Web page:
by Svetlana Cheusheva, updated on
This tutorial explains the difference between the SUMIF and SUMIFS functions in terms of their syntax and usage, and provides a number of formula examples to sum values with multiple AND / OR criteria in Excel 365, 2021, 2019, 2016, 2013, 2010, and lower.
As everyone knows, Microsoft Excel provides an array of functions to perform various calculations with data. A few articles ago, we explored COUNTIF and COUNTIFS, which are designed for counting cells based on a single condition and several conditions, respectively. Last week we covered Excel SUMIF that adds values meeting the specified criteria. Now it's time to go over the plural version of SUMIF  Excel SUMIFS that allows summing values by multiple criteria.
Those who are familiar with the SUMIF function might think that converting it to SUMIFS takes just an extra "S" and a few additional criteria. This would seem quite logical… but "logical" it's not always the case when dealing with Microsoft : )
The SUMIF function is used to conditionally sum values based on a single criteria. We discussed the SUMIF syntax in detail in the previous article, and here's just a quick refresher.
As you see, the syntax of the Excel SUMIF function allows for one condition only. And still, we say that Excel SUMIF can be used to sum values with multiple criteria. How can that be? By adding the results of several SUMIF functions and by using SUMIF formulas with array criteria, as demonstrated in the examples that follow.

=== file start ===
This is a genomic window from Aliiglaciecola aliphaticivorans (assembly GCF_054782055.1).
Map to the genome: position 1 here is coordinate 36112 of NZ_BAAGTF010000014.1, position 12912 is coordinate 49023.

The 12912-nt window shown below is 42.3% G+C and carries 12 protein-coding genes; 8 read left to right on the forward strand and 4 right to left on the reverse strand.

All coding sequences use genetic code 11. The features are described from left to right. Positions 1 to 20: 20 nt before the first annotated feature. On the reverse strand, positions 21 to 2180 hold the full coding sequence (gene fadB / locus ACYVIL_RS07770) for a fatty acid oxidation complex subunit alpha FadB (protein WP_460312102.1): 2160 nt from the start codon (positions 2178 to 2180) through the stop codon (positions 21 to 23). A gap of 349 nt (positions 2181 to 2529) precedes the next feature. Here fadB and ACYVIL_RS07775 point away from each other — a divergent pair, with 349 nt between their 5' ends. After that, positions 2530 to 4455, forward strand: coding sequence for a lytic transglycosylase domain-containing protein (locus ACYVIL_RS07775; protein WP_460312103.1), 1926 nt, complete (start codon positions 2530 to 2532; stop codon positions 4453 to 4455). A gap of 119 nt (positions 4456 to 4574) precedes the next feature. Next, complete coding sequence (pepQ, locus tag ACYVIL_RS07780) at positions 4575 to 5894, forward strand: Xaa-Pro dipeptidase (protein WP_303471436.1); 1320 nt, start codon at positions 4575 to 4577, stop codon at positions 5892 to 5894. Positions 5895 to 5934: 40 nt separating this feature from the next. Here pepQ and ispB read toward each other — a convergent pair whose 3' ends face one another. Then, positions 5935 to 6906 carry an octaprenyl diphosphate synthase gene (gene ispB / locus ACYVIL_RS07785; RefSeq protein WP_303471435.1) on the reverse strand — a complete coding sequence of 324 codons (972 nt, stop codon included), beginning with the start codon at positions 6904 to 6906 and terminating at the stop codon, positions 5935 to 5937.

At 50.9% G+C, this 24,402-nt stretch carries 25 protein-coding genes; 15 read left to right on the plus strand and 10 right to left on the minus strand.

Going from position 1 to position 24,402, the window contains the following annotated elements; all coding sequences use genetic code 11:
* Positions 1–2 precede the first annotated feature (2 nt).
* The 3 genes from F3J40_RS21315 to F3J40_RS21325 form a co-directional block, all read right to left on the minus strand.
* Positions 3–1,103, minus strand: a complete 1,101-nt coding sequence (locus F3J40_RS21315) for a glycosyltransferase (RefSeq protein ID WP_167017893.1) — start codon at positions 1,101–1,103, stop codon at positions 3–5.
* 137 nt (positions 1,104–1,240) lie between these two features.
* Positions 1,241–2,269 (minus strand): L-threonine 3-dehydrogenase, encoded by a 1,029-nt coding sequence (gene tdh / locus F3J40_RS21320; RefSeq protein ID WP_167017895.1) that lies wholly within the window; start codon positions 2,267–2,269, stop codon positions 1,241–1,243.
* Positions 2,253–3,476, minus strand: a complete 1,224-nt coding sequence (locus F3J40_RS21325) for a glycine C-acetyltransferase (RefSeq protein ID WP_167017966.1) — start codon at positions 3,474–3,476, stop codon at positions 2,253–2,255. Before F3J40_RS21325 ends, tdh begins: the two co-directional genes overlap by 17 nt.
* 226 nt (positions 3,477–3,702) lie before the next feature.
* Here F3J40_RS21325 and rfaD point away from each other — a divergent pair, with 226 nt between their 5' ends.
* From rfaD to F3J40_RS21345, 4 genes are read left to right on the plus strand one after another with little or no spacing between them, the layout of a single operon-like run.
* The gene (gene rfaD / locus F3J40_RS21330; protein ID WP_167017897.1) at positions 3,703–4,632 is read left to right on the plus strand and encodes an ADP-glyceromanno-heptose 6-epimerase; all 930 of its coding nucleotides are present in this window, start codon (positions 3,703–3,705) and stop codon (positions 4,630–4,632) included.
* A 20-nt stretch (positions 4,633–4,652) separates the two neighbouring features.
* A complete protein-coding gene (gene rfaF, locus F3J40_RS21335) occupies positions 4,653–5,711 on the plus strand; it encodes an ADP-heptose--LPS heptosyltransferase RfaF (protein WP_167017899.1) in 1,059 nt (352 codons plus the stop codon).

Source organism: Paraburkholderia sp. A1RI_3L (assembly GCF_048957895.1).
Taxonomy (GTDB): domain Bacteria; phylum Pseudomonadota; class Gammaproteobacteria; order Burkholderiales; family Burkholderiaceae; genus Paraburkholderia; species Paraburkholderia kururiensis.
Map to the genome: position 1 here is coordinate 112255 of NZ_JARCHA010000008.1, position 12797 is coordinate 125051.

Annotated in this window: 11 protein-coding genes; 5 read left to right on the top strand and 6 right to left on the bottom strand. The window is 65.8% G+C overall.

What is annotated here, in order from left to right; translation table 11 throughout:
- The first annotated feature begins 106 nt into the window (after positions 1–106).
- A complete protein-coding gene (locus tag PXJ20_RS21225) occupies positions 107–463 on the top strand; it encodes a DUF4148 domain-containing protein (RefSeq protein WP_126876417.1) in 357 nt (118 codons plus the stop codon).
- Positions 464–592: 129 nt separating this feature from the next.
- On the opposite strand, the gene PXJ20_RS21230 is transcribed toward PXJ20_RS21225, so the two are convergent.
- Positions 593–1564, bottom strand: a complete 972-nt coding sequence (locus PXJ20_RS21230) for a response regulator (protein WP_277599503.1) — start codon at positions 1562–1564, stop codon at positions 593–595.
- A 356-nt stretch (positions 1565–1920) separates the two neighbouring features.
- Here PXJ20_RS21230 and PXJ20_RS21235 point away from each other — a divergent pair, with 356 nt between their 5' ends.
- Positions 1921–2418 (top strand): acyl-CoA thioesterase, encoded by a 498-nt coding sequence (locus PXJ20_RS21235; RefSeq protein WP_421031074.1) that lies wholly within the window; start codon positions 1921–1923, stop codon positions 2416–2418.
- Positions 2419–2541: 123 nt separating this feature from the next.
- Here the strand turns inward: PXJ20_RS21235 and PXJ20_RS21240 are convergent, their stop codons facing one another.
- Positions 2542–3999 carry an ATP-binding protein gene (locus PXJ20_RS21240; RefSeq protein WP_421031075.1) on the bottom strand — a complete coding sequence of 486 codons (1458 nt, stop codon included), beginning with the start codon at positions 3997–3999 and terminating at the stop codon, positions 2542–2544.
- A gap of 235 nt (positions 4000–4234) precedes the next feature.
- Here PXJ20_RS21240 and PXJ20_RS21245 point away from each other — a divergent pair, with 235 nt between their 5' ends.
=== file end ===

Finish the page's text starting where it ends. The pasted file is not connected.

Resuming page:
You use SUMIFS in Excel to find a conditional sum of values based on multiple criteria. The SUMIFS function was introduced in Excel 2007 and is available in all subsequent versions of Excel 2010, 2013, 2016, 2019, 2021, and Excel 365.
Compared to SUMIF, the SUMIFS syntax is a little bit more complex:
The first 3 arguments are mandatory, additional ranges and their associated criteria are optional.
sum_range
 one or more cells to sum, required. This can be a single cell, a range of cells or a named range. Only cells with numbers are summed; blank and text values are ignored.criteria_range1
 the first range to be evaluated by the associated criteria, required.criteria1
 the first condition that must be met, required. You can supply the criteria in the form of a number, logical expression, cell reference, text or another Excel function. For example you can use criteria such as 10, ">=10", A1, "cherries" or TODAY().criteria_range2, criteria2, …
 these are additional ranges and criteria associated with them, optional. You can use up to 127 range/criteria pairs in SUMIFS formulas.Notes:
And now, let's have a look at the Excel SUMIFS formula with two conditions. Suppose, you have a table listing the consignments of fruit from different suppliers. You have the fruit names in column A, suppliers' names in column B, and quantity in column C. What you want is to find out a sum of amounts relating to a given fruit and supplier, e.g. all apples supplied by Pete.
When you're learning something new, it's always a good idea to start with simple things. So, to begin with, let's define all the arguments for our SUMIFS formula:
Now assemble the above parameters, and you will get the following SUMIFS formula:
=SUMIFS(C2:C9, A2:A9, "apples", B2:B9, "Pete")
To refine the formula further, you can replace the text criteria "apples" and "Pete" with cell references. In this case, you won't have to change the formula to calculate the quantity of other fruit from a different supplier: